Learn How To Play Respect
Chords and Guitar Lessons
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Complete song – Electric guitar and live band
Learn how to play the sax solo on guitar
Before we learn the actual sax solo, I’ll first take you through how to create a guitar part for each section of the song, all over the neck.
By doing this, you’ll be able to improvise your rhythm parts and licks, rather than memorize them. Having a more free approach like this makes you more musical as you will have to listen to the rest of the band and adjust your part accordingly.
It also means you’ll get great at writing parts for original songs as you’re always exploring the neck to find new parts.
Now then, the sax solo… It took a while to work out what the sax plays on the original record, the end result wasn’t easy, but it was well worth it!
There as so many lessons to learn here involving note choices, articulation, and timing.
In the course, I spend a very long time dissecting how this solo is constructed and the many things you can learn from it and sax players in general.
The lessons come complete with video tutorials, plenty of TAB, and live band loops to practice along with.
As an introduction to “playing over changes”, I find it hard to think of a better example than learning how to play the sax solo from Respect on the guitar.
The verse chord progression is similar to that of a blues’ V – IV movement.
||: G7 | F7 :||
The chorus is also blues influenced, this time the I – IV movement.
||: C7 | F7 :||
The solo moves to a new key.
| F#m | F#m | B7 | B7 |
| F#m | F#m | G7 | G7 |
The breakdown section pivots from C to F and back via a Bb.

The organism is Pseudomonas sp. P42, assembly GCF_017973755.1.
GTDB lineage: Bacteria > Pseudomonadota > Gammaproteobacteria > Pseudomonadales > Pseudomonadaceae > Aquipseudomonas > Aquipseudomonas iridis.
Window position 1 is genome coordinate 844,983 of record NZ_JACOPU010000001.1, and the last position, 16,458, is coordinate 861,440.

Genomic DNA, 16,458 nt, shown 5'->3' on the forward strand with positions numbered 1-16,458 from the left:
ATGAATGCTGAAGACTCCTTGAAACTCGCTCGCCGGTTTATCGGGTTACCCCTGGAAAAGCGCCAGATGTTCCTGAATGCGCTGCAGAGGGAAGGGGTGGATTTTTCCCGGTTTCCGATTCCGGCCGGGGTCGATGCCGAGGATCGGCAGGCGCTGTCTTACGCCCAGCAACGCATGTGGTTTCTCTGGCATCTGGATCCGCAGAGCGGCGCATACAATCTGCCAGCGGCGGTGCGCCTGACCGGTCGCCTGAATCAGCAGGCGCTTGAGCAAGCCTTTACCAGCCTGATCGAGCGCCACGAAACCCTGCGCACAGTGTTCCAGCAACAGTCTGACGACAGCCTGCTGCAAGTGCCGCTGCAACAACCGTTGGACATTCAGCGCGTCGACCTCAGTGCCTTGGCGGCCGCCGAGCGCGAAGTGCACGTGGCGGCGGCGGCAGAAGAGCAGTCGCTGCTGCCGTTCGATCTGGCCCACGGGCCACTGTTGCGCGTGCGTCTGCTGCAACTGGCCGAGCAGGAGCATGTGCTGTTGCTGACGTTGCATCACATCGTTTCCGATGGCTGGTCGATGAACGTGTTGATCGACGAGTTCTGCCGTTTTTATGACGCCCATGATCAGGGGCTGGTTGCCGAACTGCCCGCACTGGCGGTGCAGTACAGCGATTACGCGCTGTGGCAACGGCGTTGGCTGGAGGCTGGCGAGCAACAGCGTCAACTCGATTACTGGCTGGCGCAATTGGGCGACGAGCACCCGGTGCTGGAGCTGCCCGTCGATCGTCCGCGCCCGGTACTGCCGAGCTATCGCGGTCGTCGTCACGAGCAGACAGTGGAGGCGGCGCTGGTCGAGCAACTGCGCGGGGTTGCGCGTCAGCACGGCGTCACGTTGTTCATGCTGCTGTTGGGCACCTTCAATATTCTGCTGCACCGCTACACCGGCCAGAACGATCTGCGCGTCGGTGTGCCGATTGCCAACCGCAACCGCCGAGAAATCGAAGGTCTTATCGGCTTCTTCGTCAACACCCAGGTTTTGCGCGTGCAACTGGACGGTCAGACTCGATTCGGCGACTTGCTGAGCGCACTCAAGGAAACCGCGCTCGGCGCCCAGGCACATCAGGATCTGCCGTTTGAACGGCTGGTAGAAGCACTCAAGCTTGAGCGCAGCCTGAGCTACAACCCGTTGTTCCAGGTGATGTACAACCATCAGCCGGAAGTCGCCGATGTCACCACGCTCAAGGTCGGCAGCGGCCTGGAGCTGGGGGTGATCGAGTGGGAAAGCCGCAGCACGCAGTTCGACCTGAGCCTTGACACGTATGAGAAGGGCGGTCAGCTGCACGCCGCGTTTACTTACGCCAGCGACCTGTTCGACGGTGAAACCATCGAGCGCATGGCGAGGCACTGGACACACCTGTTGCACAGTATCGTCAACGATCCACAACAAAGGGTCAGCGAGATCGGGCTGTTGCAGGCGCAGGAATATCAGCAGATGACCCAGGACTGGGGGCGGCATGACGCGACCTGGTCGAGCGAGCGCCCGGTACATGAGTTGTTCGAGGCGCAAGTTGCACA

||: C Bb | F Bb :||
Respect – Step 1
After an unsuccessful session at legendary Muscle Shoals studios, Otis decided to record it himself and then again with Aretha Franklin.
Go to Respect step 1.
Respect – Step 2 (Free Preview)
In order to find a good part for the verse, we must explore the fret board using different shapes and try the different rhythms we find on the original recording.
Go to Respect step 2.
Respect – Step 3
Using six different rhythms we explore all five areas of the neck.
Go to Respect step 3.
Respect – Step 4
Only four examples to work through in this step. Hopefully, after this, it’ll all come together for you.
We have four bars of a chorus, followed by six bars of verse to play around with.
Go to Respect step 4.
Respect – Step 5
You never know, there may be a sax player on your gig, that way you won’t have to play the solo!
Go to Respect step 5.
Respect – Step 6
I would have liked another week of practice time, to be honest!
Go to Respect step 6.
Respect – Step 7
So if you aim to play exactly what I did, I’m flattered, but really, to build your own variations is the way forward.
Go to Respect step 7.
Respect – Step 8
You don’t have to play what I did, aim to find something that you’re happy with after playing it twelve times. Who knows, maybe you’ll even try again tomorrow.
Go to Respect step 8.
Go to Respect lyrics.
Born in Detroit and looking for a record deal in 1960, Aretha seemed like the perfect match for Berry Gordy’s emerging label Motown. However, Aretha’s dominant father/manager had other ideas.
Go to Aretha Franklin biography.
These Motown/Soul songs require you to learn how to play fractions of barre chord shapes and build improvised licks using pentatonic scales.
Intermediate Electric Songs
Be My Baby, Can I Get A Witness, Get Ready, I Heard It Through The Grapevine, Jimmy Mack, Master Blaster (Jammin’), Money (That’s What I Want), My Guy, Rescue Me, Respect, Son Of A Preacher Man, Soul Man, and You Can’t Hurry Love.
Go to Intermediate electric songs.
Including detailed, but bite-sized explanations on how the music theory of each song is applied to the neck.
Go to Monthly subscription.